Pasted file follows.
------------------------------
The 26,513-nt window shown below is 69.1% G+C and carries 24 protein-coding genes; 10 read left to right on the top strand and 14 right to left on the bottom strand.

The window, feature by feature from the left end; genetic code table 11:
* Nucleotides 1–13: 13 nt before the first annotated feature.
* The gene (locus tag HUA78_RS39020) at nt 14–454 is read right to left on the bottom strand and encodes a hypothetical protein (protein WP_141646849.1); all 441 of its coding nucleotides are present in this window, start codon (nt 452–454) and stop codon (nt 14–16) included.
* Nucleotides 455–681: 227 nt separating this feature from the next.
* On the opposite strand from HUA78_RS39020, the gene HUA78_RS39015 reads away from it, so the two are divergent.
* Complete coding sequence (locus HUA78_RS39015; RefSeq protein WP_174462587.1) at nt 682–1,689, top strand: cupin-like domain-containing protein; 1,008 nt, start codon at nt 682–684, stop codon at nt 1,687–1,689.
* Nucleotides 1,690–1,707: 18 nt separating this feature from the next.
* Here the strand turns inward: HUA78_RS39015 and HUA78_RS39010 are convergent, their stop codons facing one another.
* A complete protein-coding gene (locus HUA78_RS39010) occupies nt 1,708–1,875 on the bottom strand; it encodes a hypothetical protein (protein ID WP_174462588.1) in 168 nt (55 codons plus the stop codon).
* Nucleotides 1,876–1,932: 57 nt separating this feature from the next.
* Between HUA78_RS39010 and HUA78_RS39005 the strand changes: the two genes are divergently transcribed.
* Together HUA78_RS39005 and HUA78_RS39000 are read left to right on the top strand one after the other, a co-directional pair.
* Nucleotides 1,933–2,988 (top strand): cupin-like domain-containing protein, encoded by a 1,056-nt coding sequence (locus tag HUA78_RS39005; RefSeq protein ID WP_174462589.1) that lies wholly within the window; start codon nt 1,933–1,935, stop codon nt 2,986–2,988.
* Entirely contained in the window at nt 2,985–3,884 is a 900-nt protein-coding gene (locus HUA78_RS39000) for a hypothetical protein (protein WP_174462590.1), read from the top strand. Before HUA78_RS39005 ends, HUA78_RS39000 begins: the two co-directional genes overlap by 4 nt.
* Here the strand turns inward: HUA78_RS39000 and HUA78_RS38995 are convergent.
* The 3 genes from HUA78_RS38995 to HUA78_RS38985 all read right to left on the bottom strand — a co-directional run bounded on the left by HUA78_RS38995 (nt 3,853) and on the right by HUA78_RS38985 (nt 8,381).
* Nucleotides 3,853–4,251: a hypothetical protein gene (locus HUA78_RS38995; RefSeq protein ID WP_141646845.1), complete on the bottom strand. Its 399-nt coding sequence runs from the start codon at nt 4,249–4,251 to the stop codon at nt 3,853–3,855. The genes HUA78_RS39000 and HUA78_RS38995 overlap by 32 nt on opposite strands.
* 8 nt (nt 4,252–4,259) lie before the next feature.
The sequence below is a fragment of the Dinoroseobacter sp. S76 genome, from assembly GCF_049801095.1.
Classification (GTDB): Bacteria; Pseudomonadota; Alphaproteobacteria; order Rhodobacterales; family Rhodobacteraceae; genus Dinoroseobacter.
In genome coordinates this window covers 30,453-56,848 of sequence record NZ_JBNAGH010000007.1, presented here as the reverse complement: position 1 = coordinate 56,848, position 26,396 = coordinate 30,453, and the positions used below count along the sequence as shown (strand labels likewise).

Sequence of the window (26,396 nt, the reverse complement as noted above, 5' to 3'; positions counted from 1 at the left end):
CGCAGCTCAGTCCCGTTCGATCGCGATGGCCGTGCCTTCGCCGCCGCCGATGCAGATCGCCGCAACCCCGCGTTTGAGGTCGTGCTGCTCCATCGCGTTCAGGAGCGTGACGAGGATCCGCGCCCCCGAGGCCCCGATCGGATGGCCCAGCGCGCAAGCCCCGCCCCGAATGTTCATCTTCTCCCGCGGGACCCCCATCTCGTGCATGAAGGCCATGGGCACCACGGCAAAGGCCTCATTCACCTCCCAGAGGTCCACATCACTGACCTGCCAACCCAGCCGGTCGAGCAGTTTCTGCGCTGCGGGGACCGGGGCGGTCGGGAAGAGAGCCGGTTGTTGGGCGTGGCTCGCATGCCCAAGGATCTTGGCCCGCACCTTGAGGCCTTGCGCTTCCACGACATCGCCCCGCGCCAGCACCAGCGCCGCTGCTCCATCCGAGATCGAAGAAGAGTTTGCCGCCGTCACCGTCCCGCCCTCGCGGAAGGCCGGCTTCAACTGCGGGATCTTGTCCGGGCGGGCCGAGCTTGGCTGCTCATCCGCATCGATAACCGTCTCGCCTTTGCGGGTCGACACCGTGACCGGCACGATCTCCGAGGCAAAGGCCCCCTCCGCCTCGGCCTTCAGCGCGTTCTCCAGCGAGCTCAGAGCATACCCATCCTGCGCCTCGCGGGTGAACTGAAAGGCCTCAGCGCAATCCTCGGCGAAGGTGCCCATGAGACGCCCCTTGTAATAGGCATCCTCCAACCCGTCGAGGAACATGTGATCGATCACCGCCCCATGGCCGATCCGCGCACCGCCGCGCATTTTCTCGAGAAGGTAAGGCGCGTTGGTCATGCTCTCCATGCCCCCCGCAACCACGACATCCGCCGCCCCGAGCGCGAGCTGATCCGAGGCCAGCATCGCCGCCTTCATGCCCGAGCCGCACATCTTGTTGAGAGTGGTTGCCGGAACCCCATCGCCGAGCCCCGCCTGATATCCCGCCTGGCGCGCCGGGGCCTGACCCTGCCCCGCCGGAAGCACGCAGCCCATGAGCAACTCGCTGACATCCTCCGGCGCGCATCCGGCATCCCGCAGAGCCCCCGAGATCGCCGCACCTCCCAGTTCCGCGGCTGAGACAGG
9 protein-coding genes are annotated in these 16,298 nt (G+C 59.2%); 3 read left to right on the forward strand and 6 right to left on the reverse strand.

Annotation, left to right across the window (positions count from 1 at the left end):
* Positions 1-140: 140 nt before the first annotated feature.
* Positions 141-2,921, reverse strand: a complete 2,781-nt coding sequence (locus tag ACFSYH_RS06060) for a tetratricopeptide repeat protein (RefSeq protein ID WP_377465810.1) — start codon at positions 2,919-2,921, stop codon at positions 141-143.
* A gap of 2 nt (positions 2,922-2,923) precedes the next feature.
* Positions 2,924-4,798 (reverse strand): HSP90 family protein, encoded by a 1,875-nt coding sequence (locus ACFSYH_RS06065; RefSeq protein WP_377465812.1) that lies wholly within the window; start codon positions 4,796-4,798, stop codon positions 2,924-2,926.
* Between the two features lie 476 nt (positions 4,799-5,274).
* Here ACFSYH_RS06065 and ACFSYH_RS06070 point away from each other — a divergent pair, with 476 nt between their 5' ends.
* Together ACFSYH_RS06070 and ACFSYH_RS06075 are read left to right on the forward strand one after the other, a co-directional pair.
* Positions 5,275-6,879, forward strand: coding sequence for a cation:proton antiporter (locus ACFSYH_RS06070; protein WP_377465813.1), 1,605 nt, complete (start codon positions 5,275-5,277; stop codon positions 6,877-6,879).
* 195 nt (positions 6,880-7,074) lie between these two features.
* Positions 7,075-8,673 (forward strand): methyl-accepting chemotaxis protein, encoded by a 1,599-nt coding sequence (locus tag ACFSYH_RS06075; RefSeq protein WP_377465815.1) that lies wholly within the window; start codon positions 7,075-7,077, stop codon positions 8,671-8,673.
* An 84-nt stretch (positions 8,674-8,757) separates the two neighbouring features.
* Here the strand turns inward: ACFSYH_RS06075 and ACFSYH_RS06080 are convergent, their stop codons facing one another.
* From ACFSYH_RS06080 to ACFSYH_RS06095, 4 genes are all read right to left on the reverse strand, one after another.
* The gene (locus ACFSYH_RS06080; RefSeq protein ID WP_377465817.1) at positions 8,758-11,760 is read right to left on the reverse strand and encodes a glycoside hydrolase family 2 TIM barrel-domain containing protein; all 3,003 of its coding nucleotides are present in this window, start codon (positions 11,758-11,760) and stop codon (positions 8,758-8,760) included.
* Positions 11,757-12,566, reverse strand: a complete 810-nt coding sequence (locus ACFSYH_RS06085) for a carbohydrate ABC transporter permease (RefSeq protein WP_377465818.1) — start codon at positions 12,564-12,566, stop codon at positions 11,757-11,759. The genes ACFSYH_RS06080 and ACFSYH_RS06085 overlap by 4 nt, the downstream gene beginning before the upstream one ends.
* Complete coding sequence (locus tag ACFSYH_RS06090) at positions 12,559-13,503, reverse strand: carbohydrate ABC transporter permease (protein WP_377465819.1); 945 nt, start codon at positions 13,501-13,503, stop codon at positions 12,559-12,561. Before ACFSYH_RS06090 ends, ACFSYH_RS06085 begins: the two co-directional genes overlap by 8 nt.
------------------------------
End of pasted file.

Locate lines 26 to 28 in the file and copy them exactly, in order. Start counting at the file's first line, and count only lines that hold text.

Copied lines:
Annotation, left to right across the window (positions count from 1 at the left end):
* Positions 1-140: 140 nt before the first annotated feature.
* Positions 141-2,921, reverse strand: a complete 2,781-nt coding sequence (locus tag ACFSYH_RS06060) for a tetratricopeptide repeat protein (RefSeq protein ID WP_377465810.1) — start codon at positions 2,919-2,921, stop codon at positions 141-143.